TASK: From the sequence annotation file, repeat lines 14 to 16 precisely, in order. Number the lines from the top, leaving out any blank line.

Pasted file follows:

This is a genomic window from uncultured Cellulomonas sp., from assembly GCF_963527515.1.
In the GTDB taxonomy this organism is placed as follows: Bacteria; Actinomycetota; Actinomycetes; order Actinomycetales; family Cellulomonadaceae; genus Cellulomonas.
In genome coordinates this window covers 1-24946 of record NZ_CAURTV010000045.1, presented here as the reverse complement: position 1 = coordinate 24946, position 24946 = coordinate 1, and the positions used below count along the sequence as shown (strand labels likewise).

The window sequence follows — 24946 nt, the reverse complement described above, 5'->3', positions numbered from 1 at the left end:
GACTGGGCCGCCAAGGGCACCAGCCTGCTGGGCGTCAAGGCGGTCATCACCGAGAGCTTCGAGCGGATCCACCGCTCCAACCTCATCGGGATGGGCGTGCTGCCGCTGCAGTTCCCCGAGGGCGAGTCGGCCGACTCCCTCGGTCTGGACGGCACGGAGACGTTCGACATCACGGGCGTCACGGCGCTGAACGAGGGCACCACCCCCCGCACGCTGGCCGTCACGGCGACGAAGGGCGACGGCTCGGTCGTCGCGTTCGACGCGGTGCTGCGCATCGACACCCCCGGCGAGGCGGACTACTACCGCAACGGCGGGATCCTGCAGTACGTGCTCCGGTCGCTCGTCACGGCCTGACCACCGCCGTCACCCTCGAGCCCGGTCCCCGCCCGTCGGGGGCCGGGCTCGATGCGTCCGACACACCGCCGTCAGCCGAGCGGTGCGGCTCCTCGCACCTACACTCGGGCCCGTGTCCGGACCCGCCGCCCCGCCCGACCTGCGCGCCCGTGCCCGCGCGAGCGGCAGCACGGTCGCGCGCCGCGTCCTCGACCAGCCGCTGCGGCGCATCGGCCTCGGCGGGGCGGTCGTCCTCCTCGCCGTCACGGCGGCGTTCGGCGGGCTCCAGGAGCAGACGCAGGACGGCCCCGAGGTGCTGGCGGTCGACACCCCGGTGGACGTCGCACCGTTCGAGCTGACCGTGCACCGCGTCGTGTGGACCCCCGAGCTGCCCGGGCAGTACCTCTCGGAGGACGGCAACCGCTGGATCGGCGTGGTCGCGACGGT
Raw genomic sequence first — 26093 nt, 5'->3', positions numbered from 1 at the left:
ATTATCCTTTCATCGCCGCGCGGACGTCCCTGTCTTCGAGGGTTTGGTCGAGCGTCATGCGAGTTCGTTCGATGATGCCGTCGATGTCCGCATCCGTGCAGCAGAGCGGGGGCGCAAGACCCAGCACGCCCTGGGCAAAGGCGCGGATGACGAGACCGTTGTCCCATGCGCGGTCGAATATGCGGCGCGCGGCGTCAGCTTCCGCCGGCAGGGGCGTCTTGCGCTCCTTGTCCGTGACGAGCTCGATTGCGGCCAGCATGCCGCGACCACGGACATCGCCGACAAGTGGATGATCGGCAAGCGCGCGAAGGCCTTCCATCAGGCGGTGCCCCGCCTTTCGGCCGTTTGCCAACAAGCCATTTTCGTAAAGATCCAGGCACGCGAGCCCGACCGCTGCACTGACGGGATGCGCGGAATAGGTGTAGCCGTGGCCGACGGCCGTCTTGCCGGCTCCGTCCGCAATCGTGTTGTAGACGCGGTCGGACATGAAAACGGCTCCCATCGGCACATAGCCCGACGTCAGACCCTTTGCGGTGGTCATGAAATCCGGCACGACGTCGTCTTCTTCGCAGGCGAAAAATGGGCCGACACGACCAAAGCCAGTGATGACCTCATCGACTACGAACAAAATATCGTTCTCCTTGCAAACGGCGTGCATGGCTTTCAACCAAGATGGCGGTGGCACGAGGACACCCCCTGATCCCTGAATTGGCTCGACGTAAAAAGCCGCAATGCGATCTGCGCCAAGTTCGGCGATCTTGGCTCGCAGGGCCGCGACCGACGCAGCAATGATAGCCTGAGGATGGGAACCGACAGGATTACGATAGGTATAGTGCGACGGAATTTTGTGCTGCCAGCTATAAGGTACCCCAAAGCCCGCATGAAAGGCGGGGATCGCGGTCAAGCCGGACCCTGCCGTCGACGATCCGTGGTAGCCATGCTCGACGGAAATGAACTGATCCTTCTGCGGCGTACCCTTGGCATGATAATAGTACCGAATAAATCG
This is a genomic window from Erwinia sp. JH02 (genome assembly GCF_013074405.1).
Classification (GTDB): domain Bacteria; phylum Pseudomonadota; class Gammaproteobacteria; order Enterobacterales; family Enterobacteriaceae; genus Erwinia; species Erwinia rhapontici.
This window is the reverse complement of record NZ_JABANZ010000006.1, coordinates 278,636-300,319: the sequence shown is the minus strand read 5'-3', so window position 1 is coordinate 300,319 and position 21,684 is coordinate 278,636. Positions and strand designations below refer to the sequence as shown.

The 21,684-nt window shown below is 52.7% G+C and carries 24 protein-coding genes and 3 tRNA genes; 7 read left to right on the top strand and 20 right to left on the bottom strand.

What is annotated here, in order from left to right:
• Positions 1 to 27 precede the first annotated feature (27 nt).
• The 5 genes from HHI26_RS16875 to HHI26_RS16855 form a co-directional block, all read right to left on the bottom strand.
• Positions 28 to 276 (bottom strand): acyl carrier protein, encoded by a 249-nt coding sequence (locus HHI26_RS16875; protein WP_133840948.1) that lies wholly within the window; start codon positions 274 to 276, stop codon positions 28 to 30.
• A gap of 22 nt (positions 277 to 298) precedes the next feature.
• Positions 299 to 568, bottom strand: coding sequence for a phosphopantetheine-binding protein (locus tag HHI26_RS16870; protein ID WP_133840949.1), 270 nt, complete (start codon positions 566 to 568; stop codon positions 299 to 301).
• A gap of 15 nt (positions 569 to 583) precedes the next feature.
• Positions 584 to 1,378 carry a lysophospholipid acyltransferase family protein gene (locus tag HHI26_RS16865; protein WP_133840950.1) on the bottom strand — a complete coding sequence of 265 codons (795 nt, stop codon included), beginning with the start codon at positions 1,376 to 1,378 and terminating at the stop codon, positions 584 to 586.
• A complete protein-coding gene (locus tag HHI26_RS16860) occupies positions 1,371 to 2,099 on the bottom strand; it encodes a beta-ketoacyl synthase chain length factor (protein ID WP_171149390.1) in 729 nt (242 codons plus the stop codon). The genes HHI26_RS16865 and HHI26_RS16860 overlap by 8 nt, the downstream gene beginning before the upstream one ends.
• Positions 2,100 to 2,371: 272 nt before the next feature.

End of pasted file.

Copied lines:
• The 5 genes from HHI26_RS16875 to HHI26_RS16855 form a co-directional block, all read right to left on the bottom strand.
• Positions 28 to 276 (bottom strand): acyl carrier protein, encoded by a 249-nt coding sequence (locus HHI26_RS16875; protein WP_133840948.1) that lies wholly within the window; start codon positions 274 to 276, stop codon positions 28 to 30.
• A gap of 22 nt (positions 277 to 298) precedes the next feature.